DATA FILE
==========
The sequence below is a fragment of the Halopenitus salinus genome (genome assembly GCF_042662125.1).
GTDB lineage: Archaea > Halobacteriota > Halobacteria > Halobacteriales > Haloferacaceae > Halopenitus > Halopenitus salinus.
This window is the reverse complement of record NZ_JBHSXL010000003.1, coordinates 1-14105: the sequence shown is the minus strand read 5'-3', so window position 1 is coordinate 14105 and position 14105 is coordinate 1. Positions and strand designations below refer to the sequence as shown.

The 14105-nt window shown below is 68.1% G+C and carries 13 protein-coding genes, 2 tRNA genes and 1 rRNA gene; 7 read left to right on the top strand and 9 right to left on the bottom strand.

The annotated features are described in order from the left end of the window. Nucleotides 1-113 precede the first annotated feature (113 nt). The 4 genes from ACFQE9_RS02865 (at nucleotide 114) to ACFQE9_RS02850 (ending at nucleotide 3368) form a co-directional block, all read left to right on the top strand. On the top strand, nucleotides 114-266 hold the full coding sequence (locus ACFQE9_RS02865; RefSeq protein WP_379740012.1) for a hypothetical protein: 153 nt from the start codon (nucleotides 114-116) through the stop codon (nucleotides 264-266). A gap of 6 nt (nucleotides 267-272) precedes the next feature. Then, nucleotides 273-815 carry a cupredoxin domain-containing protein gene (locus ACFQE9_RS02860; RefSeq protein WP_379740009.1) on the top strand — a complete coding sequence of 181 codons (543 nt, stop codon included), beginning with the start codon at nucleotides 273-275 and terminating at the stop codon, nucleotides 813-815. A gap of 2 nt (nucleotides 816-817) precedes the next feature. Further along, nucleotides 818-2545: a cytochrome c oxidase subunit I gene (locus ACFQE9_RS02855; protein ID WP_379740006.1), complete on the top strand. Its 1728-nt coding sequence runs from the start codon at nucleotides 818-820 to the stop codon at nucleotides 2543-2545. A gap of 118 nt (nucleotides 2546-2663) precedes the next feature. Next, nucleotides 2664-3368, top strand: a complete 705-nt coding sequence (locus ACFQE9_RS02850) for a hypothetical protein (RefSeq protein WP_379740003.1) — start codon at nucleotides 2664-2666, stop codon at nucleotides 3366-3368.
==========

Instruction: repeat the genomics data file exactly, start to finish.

The sequence below is a fragment of the Halopenitus salinus genome (genome assembly GCF_042662125.1).
GTDB lineage: Archaea > Halobacteriota > Halobacteria > Halobacteriales > Haloferacaceae > Halopenitus > Halopenitus salinus.
This window is the reverse complement of record NZ_JBHSXL010000003.1, coordinates 1-14105: the sequence shown is the minus strand read 5'-3', so window position 1 is coordinate 14105 and position 14105 is coordinate 1. Positions and strand designations below refer to the sequence as shown.

The 14105-nt window shown below is 68.1% G+C and carries 13 protein-coding genes, 2 tRNA genes and 1 rRNA gene; 7 read left to right on the top strand and 9 right to left on the bottom strand.

The annotated features are described in order from the left end of the window. Nucleotides 1-113 precede the first annotated feature (113 nt). The 4 genes from ACFQE9_RS02865 (at nucleotide 114) to ACFQE9_RS02850 (ending at nucleotide 3368) form a co-directional block, all read left to right on the top strand. On the top strand, nucleotides 114-266 hold the full coding sequence (locus ACFQE9_RS02865; RefSeq protein WP_379740012.1) for a hypothetical protein: 153 nt from the start codon (nucleotides 114-116) through the stop codon (nucleotides 264-266). A gap of 6 nt (nucleotides 267-272) precedes the next feature. Then, nucleotides 273-815 carry a cupredoxin domain-containing protein gene (locus ACFQE9_RS02860; RefSeq protein WP_379740009.1) on the top strand — a complete coding sequence of 181 codons (543 nt, stop codon included), beginning with the start codon at nucleotides 273-275 and terminating at the stop codon, nucleotides 813-815. A gap of 2 nt (nucleotides 816-817) precedes the next feature. Further along, nucleotides 818-2545: a cytochrome c oxidase subunit I gene (locus ACFQE9_RS02855; protein ID WP_379740006.1), complete on the top strand. Its 1728-nt coding sequence runs from the start codon at nucleotides 818-820 to the stop codon at nucleotides 2543-2545. A gap of 118 nt (nucleotides 2546-2663) precedes the next feature. Next, nucleotides 2664-3368, top strand: a complete 705-nt coding sequence (locus ACFQE9_RS02850) for a hypothetical protein (RefSeq protein WP_379740003.1) — start codon at nucleotides 2664-2666, stop codon at nucleotides 3366-3368.